In a dimly lit lounge at Memorial Stadium in Lincoln, Neb.,
Lawrence Phillips sits alone in a corner. His eyes look downward
at the scarlet carpet and his head rests on his right hand, like
Rodin's Thinker. For Phillips this is a strategic pose, because
as the rest of his teammates are talking into microphones and
tape recorders, he is able to maintain his solitude simply by
appearing to be lost in the land of his thoughts. After 10
uninterrupted minutes, Phillips rises quietly and walks toward
the door. Alone.
"I try to avoid interviews at all cost," Phillips later said in
his quiet voice. "I'm not comfortable talking about myself, but
the coaches are getting on me to stop ducking out when people
want to talk to me. I'm just a shy person who doesn't like extra
Perhaps that reticence is the main reason why Phillips remains
curiously in the shadow of many of his teammates. The story line
coming from Lincoln last season went from Tommie Frazier's blood
clots to Brook Berringer's collapsed lung to the jaw-dropping
performance of the offensive line. Even at the Orange Bowl, in
which Phillips ignited Nebraska's fourth-quarter comeback with a
twisting 25-yard dash, it was Frazier who was awash in the
spotlight after the game. But consider the season Phillips had:
He rushed for more yards than any other sophomore in Big Eight
history (1,722), he finished third in the nation in rushing
average and yards per carry (143.5 yards a game, 6.0 yards per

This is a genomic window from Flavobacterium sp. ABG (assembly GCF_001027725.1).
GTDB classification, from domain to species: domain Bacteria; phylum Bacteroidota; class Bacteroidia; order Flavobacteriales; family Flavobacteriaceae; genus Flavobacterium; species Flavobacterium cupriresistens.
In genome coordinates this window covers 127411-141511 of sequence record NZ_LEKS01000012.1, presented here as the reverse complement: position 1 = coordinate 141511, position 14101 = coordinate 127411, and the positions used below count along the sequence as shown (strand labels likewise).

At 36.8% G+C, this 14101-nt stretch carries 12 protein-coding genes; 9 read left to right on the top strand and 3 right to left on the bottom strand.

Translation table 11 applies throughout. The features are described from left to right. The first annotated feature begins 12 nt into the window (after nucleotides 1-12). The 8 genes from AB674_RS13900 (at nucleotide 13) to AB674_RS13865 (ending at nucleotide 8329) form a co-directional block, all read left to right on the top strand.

carry), and he received more Heisman Trophy votes than any other
player who returns this season.
"I honestly don't mind not getting the recognition that some
people think I deserve," says Phillips, a 20-year-old junior
from West Covina, Calif. "I don't have any personal goals. It's
all team with me."
And the Heisman Trophy? "Sure, winning the Heisman would be
nice," he says. "But I really don't think about it. The biggest
thing on my mind is getting to the Fiesta Bowl."
Like Penn State's Ki-Jana Carter and Kerry Collins last season,
Phillips and Frazier may unintentionally undermine each other's
bids for the Heisman this season. Two players with award-winning
credentials in the same backfield almost always diminish each
other's star power. But that may be a blessing for Phillips.
Ever since he was 12 years old, when he moved out of his home
and became a ward of the state, Phillips has been on his own. He
has had the support of a social worker named Barbara Thomas, but
he has essentially been without a family since the seventh
grade. His past has made him fiercely independent, and he is
something of an aberration among athletes: He quite honestly
disdains the attention that goes along with being the tailback
at the most prodigious rushing school in the country.
"I try my best to maintain a low profile," says Phillips. "I
stay home a lot and watch movies, because in Lincoln everything
a football player does catches attention and is usually blown
out of proportion. So I stay home like an average guy."
It was in 1987, while he was living in Inglewood with his
mother, Juanita, that Lawrence's home life began to
disintegrate, even as he started to habitually skip school. When
his mother tried to discipline him, Lawrence merely drifted
further away. The truancies continued until finally, when his
mother could no longer control his roiling temper, school and
state officials intervened and placed Lawrence in a foster home.
After living there for two tempestuous weeks, he was transferred
to Maclaren Hall, a juvenile detention center in El Monte.
At Maclaren Hall, Lawrence might have drowned in the system had
he not been rescued by Thomas, who supervises a state-supported
group home located in West Covina, a small city in the San
Gabriel foothills east of Pasadena. "When I first saw Lawrence,
he looked very athletic, but he was smoking cigarettes," says
Thomas. "I knew sports would give him a chance, so I took him